Your idea that anyone should just be allowed to build hoses wherever they choose would have left Guernsey with little of its rural areas left if there were no planning policies.

I am also at a loss to understand your argument that social housing is not really affordable tenants pay a maximum of 25 percent of their household income in rent. As for the numbers we are building more of it every year.

Finally, where would you suggest we put all these static caravan parks.


On the first point if increasing numbers need help with housing they are hardly providing for themselves, so maybe it is not "a pretty good job".

On zero 10, why should our poor subsidise forgien investors? If you think our well off ought subsidise them its a different arguement.

It is not my idea that anyone should build houses anywhere, you oft mention that much is made of peoples rights and not enough of their responsibilities. I merely pointed out that in my opinion it was wrong of you to try and abdicate the States responsibility to care for islanders having curtailed their ability to provide shelter for themselves by denial of right of construction.

I am at a loss to understand your inability to comprehend that the 25% figure you bandy about is completly arbitary and bears no resemblance to the Income standards report, which prior to publication you supported but once published have refused to endorse in full. One can only presume the results were shaming.

You never actually said wether you accepted the need for trailer parks or if you would survey your waiting list, however as to a possible location or two, since there is no shame in having "trailer trash" in our society how about the North Beach near the financial district or alternatively Abrahams Bosum on Northside, Vale.


Dave Jones

The only reply I've had is an acknowledgement to my letter dated 2nd Sept. I've not had a letter as promised looking into the points it raised. The reason I addressed the letter to you was because you are the political head of Housing and are the person ultimately responsible for policy. As you correctly stated it is the Chief Officer and his staff who are employed to implement these policies. If you'd read the letter carefully it did question policy as well as problems with tenants. I questioned the policy of housing anti-social elements throughout the island spreading misery to those of us in the private sector who have worked hard to pay off a mortgage but eventually are forced to move out of our own homes as it's obvious that the tenancy agreement signed by States tenants is not worth the paper it is written on. Ours is not an isolated case. This is not the place to discuss my particular gripe but I do wonder how widespread this problem is and I type this more out of frustration in that Housing seem to have taken no action whatsoever and that includes bothering to reply to a letter typed nearly three months ago addressing problems which have been ongoing for something like eighteen months.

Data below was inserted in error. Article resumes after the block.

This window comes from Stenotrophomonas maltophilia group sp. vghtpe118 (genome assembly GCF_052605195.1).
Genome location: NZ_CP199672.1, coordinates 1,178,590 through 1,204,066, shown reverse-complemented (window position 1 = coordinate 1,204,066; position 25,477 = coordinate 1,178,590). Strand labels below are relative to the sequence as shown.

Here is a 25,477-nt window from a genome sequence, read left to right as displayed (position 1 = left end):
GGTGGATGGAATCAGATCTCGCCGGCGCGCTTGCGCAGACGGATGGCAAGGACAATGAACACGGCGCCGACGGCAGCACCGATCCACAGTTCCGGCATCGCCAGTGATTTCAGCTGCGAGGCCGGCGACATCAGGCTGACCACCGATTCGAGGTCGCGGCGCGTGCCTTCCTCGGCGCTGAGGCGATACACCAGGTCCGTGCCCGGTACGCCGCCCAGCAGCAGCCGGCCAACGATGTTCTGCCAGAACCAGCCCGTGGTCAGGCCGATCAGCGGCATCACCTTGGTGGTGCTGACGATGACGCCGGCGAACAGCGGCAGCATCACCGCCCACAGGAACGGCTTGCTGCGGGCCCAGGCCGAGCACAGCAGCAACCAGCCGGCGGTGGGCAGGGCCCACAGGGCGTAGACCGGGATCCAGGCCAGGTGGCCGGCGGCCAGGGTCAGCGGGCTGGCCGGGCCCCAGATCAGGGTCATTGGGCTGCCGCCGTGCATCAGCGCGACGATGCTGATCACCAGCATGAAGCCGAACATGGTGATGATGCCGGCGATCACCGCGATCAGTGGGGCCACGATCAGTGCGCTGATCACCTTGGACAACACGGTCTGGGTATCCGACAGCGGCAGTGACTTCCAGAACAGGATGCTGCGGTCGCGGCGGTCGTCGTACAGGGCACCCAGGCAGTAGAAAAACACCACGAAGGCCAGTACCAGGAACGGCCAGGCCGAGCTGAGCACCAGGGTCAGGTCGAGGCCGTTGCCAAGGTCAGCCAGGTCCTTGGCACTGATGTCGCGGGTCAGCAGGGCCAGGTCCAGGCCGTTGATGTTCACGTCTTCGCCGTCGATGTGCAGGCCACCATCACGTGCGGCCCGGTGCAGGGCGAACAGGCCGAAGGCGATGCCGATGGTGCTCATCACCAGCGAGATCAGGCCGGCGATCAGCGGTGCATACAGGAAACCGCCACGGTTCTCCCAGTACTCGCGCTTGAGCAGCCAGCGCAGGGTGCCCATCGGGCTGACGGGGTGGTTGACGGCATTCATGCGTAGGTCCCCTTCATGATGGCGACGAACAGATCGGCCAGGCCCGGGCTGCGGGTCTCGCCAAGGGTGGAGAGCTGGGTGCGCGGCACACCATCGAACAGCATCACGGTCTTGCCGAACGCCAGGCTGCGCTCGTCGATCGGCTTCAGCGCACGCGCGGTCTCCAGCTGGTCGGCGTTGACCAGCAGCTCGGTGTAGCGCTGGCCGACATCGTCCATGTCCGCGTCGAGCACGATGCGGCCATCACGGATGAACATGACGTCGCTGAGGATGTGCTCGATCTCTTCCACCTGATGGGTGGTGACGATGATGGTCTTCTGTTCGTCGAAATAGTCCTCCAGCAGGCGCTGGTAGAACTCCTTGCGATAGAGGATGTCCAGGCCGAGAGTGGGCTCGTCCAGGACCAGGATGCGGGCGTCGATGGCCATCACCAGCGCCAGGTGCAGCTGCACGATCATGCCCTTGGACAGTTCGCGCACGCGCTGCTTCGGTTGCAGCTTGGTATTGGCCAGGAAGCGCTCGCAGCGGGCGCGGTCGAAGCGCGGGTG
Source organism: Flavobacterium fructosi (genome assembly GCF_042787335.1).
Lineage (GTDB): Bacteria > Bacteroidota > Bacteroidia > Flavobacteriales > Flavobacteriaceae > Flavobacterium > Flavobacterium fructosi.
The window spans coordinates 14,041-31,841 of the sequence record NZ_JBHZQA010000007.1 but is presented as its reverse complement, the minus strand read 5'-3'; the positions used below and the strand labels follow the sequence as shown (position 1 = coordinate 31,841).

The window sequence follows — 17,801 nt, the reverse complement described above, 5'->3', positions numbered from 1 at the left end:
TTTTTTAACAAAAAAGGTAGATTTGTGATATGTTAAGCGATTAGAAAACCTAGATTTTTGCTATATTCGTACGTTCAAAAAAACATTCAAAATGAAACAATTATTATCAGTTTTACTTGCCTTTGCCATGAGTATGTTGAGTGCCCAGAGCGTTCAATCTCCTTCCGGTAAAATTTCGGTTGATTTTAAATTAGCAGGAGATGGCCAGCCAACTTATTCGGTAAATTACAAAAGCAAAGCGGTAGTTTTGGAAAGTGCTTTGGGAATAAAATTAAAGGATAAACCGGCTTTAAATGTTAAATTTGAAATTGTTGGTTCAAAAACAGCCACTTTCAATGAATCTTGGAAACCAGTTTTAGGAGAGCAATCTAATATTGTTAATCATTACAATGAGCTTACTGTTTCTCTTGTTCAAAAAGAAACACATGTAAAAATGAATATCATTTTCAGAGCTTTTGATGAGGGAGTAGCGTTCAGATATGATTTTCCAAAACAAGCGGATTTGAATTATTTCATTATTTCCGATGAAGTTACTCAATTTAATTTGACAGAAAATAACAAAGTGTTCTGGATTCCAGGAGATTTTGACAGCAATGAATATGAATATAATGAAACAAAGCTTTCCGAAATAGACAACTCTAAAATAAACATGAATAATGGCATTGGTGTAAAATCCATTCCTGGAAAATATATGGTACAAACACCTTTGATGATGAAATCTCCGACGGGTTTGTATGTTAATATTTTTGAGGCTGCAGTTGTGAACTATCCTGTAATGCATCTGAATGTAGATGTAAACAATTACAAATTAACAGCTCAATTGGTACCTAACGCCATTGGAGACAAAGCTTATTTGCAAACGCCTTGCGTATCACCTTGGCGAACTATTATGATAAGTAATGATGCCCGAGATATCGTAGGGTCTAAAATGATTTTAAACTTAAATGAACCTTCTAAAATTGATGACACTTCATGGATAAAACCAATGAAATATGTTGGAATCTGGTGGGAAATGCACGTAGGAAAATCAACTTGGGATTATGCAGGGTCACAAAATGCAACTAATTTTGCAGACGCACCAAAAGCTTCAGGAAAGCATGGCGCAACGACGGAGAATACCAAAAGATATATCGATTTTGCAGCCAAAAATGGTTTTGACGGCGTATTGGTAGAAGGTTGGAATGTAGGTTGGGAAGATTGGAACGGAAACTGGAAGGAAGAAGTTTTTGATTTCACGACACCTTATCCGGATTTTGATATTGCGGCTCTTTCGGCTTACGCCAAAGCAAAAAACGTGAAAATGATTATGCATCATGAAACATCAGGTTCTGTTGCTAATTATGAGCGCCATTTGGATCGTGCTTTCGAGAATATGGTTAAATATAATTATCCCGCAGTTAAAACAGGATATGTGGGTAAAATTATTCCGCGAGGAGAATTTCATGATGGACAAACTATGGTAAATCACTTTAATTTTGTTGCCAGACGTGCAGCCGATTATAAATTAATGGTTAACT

Dave Jones


In that case I will find out first thing tommorw why you have not had a detailed response. On the issue of where tenants are housed as I say is a matter for tenancy officers to deal with. The policy is that we house tenants where the most suitable houses are available, we don't always have the luxury of lots of empty properties that are available to select certain areas for different families.

The tenancy agreements are enforced where we have clear evidence that they have been broken, many of the issues are often police matters and if damage or nuisance is being caused

to neighbours or property then we need real proof of that from the police supported by witness accounts before we can act.

The Housing department has to provide the same level of proof as the police when we seek eviction of disruptive tenants to the courts, in order for housing to win its case for removal.

We do send out warning letters to tenants breaking their tenancy agreements and I can tell you where young children are involved the courts are sometimes reluctant to evict as it will effect the lives of the children.

One other major problem we have is getting neighbours and others to give evidence against those who make life difficult for other residents on or around their estates and it is impossible for us to do anything meaningful without the proof needed.


We also have problems with people causing problems who don't live on our estates but come from elsewhere and we can't have housing staff mounting a 24 hour watch on problem areas and in any event that is a matter for the police but it is areal problem.

I can also tell you the kinds of problems you list are not exclusive to states housing estates and I understand the police deal with several incidents around the island of antisocial behaviour on privatly owned housing estates as well.